May 12 2020

Know Your Rights: COVID-19 and the Workplace

Until a little more than a month ago, all was normal. Stores were open, workers were at their jobs, and commerce was humming. Then, with virtually no warning the world changed.

Quarantines went into effect, businesses closed, and commerce ground nearly to a halt.

A record 6.6 million laid off Americans filed for unemployment benefits in just the last full week of March — approximately 10 times the prior weekly record – and now 22 million and counting in all.

COVID-19 has changed the lives and work situations for almost all of us. 

In this time of crisis, The Law Office of Richard S. Cornfeld is particularly concerned about protecting workers’ employment rights and has prepared some FAQs to explain how federal, state, and local laws can protect your job, your wages, and your livelihood.

If a family member or I become sick with the coronavirus, am I allowed to take time off from work?

The federal Family & Medical Leave Act (FMLA) allows a qualified employee to take up to 12 weeks of unpaid leave within a 12-month period if they or an immediate family member requires care for a “serious health condition.”

The law also entitles a qualified employee to continued health insurance benefits and requires their employer to offer them the same or equivalent position when they return.

Qualified employees are those who have worked for at least one year, over 1,250 hours in the prior year, and whose employer has at least 50 employees in a 75-mile radius.

The Families First Coronavirus Response Act (FFCRA) allows employees who work for employers of less than 500 employees to take up to 80 hours of emergency sick leave. An employee may take emergency sick leave under the FFCRA if they are:

 

  • Subject to a quarantine or isolation order, or caring for someone who is subject to a quarantine or self-isolation order;
  • Advised by a health care provider to self-quarantine due to coronavirus concerns or caring for someone who is advised to self-quarantine;
  • Experiencing symptoms of coronavirus and are seeking a medical diagnosis;
  • Caring for their child if, because of coronavirus protections, their school or day care has been closed or their childcare provider is unavailable; or
  • Experiencing similar conditions, as specified by the Secretary of Health and Human Services. 

The rate of pay varies depending on the circumstances and more information is available through the Department of Labor.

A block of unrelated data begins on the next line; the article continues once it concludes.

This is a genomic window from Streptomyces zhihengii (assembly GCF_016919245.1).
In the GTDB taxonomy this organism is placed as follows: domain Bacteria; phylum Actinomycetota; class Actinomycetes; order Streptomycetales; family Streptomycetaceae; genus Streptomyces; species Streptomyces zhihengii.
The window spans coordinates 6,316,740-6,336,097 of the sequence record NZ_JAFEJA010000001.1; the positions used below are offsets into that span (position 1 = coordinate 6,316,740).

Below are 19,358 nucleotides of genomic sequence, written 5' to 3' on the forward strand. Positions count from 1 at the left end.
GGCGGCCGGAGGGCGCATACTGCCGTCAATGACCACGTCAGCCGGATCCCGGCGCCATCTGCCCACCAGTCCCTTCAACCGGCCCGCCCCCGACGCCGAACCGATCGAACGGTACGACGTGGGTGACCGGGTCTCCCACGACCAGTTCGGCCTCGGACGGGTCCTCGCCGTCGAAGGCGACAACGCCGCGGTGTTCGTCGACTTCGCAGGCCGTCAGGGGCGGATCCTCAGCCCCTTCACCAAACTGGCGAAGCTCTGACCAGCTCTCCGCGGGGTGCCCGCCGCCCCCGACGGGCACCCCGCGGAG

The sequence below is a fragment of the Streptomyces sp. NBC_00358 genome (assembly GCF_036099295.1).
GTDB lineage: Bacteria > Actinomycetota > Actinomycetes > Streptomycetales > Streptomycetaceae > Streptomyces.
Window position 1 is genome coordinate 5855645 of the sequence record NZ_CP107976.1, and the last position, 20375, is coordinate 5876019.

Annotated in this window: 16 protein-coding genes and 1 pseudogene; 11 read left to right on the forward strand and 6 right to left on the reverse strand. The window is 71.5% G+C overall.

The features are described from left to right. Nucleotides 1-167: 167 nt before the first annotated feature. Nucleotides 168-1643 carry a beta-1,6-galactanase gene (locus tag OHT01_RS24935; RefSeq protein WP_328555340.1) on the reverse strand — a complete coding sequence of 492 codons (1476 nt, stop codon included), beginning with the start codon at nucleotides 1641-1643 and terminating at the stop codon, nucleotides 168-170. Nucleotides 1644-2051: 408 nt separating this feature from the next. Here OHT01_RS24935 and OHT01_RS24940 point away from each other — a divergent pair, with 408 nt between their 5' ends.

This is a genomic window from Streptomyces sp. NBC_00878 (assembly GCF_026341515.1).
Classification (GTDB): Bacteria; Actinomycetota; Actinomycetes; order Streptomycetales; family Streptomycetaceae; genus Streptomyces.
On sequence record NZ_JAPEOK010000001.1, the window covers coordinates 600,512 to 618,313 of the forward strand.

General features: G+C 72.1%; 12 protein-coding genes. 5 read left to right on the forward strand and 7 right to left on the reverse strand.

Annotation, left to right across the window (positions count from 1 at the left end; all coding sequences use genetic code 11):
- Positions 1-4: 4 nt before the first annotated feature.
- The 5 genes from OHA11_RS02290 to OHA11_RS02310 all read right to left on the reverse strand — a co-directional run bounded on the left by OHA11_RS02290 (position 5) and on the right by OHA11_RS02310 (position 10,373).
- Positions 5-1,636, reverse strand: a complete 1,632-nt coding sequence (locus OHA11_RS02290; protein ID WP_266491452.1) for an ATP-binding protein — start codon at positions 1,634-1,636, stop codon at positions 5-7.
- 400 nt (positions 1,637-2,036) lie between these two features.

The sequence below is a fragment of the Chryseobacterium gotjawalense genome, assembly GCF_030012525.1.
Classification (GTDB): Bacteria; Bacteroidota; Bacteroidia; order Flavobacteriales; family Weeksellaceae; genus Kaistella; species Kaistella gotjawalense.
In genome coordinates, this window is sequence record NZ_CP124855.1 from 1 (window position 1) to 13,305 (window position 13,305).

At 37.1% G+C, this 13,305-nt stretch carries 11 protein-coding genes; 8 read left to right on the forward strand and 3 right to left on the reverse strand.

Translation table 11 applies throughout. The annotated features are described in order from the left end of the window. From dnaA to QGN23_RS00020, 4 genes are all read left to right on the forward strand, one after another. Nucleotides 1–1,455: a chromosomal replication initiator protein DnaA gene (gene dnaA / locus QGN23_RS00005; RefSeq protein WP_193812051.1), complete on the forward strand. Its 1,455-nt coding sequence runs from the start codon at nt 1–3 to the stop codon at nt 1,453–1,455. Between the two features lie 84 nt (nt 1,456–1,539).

Local and state laws may provide even greater protections for employees. Click for information regarding protections for employees in Missouri and Illinois.

Is my employer required to pay me for my time off from work?

Some companies' policies provide paid leave for those who are forced to take time off in connection with an illness.

For those employers, the company policy generally will control the terms of the leave. Also, some states and cities have laws that provide employees with access to paid sick leave.

The FFCRA allows employees of employers of less than 500 employees to take up to 80 hours of emergency sick leave for qualified reasons, as follows:

  • Two weeks (up to 80 hours) of paid sick leaveat the employee’s regular rate of pay where the employee is unable to work because the employee is quarantined (pursuant to Federal, State, or local government order or advice of a health care provider), and/or experiencing COVID-19 symptoms and seeking a medical diagnosis; or
  • Two weeks (up to 80 hours) of paid sick leaveat two-thirds the employee’s regular rate of pay because the employee is unable to work because of a bona fide need to care for an individual subject to quarantine (pursuant to Federal, State, or local government order or advice of a health care provider), or care for a child (under 18 years of age) whose school or childcare provider is closed or unavailable for reasons related to COVID-19, and/or the employee is experiencing a substantially similar condition as specified by the Secretary of Health and Human Services, in consultation with the Secretaries of the Treasury and Labor.

These payments are subject to limits on maximum benefits and more information is available through the Department of Labor.

Local and state laws may provide even greater protections for employees. Click for information regarding protections for employees in Missouri and Illinois.

Do I have the right to work from home if I'm uncomfortable reporting to my job, even if I am not sick? May I work from home to care for my children who are at home because of school or childcare closings? 

Generally, there is no legal right to telecommuting, as employers have the right to dictate the terms of employment. If an underlying disability places you at high risk for coronavirus, you may have the right to telecommute as an accommodation, depending on whether working from home is reasonable under the circumstances.